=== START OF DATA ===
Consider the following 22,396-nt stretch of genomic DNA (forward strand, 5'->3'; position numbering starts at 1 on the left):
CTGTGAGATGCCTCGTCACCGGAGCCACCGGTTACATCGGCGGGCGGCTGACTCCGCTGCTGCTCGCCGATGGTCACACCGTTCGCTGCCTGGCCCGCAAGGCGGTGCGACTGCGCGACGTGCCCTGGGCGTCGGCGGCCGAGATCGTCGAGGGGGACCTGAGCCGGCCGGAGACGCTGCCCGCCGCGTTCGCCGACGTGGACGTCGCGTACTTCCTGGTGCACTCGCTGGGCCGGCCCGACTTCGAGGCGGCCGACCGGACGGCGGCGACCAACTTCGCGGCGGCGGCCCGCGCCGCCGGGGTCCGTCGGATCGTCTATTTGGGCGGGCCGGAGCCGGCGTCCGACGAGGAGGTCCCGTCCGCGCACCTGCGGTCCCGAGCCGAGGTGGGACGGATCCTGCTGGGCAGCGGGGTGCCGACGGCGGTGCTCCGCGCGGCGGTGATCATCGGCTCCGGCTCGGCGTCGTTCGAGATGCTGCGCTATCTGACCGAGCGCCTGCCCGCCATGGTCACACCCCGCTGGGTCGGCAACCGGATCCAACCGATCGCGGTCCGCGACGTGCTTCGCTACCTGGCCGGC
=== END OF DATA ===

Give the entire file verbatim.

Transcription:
Consider the following 22,396-nt stretch of genomic DNA (forward strand, 5'->3'; position numbering starts at 1 on the left):
CTGTGAGATGCCTCGTCACCGGAGCCACCGGTTACATCGGCGGGCGGCTGACTCCGCTGCTGCTCGCCGATGGTCACACCGTTCGCTGCCTGGCCCGCAAGGCGGTGCGACTGCGCGACGTGCCCTGGGCGTCGGCGGCCGAGATCGTCGAGGGGGACCTGAGCCGGCCGGAGACGCTGCCCGCCGCGTTCGCCGACGTGGACGTCGCGTACTTCCTGGTGCACTCGCTGGGCCGGCCCGACTTCGAGGCGGCCGACCGGACGGCGGCGACCAACTTCGCGGCGGCGGCCCGCGCCGCCGGGGTCCGTCGGATCGTCTATTTGGGCGGGCCGGAGCCGGCGTCCGACGAGGAGGTCCCGTCCGCGCACCTGCGGTCCCGAGCCGAGGTGGGACGGATCCTGCTGGGCAGCGGGGTGCCGACGGCGGTGCTCCGCGCGGCGGTGATCATCGGCTCCGGCTCGGCGTCGTTCGAGATGCTGCGCTATCTGACCGAGCGCCTGCCCGCCATGGTCACACCCCGCTGGGTCGGCAACCGGATCCAACCGATCGCGGTCCGCGACGTGCTTCGCTACCTGGCCGGC